Decals give first responders heads up they could interact with someone with autism

Autism awareness is crucial for first responders. A Paulding County sheriff's detective has designed a decal that can notify first responders they're about to encounter a person with autism so they won't misread a situation.

Detective Tiffany Bennett said she first came up with the idea while taking a training class on autism and de-escalation. She realized if first responders knew ahead of time they would be approaching a person with autism, their mindset going into the situation could change.

The decal is the shape of a small hand. When it is displayed on the back of a car window or near the front door of a home, it can speak volumes to a first responder.

"It just gives us an extra few seconds to get mentally prepared," said Det. Bennett.

Some of the decals have buzz words on them, to alert emergency personnel to specific behavior. Words like "Non-verbal", Hyper-sensitive" and "Flight".

As a law enforcement officer, Det. Bennett has had interactions with people who have autism. Every time she had been given a heads up by the 911 dispatcher or a relative.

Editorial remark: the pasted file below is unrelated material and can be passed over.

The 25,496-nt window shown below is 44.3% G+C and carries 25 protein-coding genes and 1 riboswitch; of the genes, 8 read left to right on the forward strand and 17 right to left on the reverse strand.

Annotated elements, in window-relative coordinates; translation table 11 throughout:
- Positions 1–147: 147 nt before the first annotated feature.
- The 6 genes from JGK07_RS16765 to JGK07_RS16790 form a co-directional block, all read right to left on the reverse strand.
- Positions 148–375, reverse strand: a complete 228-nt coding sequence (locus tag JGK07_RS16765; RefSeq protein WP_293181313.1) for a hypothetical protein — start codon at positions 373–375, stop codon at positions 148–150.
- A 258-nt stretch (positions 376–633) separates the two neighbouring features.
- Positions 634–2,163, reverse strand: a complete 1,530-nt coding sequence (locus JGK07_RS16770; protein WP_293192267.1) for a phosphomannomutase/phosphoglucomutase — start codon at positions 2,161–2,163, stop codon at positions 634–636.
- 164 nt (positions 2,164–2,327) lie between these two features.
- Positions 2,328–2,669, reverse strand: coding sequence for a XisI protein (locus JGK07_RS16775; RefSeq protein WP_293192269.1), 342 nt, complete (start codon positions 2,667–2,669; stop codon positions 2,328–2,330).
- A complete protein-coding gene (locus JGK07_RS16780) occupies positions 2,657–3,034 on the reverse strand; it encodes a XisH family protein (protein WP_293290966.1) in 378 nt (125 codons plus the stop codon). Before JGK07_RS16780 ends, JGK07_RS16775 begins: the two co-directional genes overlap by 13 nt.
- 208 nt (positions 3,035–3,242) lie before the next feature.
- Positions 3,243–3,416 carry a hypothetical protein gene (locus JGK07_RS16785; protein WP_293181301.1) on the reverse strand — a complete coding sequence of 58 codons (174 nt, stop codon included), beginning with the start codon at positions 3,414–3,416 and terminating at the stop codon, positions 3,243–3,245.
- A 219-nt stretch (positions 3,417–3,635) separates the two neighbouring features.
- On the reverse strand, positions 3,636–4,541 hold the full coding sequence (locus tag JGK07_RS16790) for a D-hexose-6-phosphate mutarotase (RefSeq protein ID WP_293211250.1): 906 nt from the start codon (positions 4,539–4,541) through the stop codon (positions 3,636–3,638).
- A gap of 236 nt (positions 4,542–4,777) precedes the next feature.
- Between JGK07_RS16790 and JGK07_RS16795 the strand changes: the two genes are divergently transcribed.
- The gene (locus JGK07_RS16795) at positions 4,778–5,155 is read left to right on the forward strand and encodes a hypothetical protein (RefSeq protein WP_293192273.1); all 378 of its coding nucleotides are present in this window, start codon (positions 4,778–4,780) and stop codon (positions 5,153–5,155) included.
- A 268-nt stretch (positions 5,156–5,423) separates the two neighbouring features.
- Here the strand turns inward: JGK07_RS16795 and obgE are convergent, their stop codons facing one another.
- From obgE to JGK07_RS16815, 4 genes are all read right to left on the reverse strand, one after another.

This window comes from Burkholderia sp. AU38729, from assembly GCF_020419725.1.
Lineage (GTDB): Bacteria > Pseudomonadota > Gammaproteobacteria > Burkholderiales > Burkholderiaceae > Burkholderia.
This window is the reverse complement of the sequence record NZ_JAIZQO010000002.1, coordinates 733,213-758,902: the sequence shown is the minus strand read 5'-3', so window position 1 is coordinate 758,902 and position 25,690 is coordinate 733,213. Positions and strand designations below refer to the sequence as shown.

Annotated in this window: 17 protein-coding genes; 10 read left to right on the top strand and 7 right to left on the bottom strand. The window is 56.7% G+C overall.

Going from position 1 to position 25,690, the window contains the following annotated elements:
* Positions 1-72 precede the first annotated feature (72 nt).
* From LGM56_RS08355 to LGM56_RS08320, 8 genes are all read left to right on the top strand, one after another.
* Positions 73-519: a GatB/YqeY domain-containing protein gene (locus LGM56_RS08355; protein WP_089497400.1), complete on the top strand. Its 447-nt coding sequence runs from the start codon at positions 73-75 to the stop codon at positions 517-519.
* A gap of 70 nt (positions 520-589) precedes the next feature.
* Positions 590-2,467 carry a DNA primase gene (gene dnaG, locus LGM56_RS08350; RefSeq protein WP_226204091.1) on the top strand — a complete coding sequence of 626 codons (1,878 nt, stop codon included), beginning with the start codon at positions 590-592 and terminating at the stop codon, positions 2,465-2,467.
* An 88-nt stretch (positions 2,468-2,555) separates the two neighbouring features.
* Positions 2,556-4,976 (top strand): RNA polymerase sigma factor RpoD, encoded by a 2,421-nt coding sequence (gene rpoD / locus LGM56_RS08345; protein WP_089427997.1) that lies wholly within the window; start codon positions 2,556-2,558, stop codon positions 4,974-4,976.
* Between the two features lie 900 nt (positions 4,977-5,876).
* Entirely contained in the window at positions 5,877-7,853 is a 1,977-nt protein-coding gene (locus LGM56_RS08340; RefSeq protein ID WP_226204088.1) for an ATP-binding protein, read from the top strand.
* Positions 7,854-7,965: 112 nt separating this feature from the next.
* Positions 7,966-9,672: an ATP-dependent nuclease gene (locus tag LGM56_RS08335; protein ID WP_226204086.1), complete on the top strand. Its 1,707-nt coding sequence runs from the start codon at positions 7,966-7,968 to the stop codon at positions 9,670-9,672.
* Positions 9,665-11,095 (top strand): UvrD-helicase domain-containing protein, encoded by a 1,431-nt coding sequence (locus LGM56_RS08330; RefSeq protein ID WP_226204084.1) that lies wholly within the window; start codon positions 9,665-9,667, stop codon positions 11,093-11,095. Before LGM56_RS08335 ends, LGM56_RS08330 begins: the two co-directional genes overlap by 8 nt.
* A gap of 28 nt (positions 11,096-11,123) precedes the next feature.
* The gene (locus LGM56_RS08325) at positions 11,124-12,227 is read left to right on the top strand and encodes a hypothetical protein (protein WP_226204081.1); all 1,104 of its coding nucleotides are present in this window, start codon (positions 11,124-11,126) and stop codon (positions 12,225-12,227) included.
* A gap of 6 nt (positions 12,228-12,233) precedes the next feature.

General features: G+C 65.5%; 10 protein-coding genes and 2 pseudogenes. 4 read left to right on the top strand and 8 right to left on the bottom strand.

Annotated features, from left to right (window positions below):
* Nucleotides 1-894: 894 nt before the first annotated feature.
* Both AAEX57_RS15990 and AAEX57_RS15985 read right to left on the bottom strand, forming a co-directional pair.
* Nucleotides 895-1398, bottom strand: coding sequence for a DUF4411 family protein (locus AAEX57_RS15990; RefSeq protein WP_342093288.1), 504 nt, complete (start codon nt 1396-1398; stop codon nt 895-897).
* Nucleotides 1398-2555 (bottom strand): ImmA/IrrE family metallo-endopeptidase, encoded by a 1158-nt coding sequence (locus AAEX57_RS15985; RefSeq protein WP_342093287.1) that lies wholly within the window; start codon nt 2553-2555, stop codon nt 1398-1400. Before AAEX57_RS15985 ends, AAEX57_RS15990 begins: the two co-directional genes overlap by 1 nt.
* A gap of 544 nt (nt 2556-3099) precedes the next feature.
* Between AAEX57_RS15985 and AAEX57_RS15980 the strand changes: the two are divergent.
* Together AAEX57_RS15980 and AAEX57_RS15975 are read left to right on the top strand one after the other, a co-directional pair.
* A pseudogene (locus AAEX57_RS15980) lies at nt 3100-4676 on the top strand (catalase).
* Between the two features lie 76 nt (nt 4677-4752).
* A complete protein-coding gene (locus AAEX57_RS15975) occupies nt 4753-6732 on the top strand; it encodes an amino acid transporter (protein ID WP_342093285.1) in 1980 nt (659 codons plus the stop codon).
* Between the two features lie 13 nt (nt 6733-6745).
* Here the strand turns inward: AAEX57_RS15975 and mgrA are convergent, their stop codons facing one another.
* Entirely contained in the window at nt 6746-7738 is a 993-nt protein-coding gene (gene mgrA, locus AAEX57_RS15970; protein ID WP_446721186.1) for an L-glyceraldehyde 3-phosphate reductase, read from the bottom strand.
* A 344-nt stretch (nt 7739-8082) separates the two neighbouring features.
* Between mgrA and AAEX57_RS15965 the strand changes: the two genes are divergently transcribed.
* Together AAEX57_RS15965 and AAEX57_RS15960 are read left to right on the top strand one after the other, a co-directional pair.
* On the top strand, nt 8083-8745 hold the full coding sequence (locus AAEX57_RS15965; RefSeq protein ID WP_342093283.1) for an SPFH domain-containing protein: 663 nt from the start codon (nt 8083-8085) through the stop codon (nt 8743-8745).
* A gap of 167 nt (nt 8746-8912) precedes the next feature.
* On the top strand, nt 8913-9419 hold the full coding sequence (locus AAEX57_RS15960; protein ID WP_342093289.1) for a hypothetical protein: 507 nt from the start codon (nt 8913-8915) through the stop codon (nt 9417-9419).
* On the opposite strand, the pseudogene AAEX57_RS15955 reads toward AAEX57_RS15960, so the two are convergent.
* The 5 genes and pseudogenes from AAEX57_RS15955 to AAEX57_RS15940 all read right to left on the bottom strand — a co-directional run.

"It changed how I walked into the situation. It changed how iI spoke to the person," said Det. Bennett.

Recent police cases highlight the importance of the decals.  Last September, police in Utah shot a 13-year-old boy on the autism spectrum after his mother called 911 asking for help because he was having a mental health episode.

"I know of several situations of officers being involved with people with autism and it ended up in a shooting like that or some use of force that maybe could have been avoided had they known. That's where these decals can help," said Det. Bennett. 

For anyone in Paulding County who wants one of the decals for their car or home, they can pick them up at the sheriff's office.

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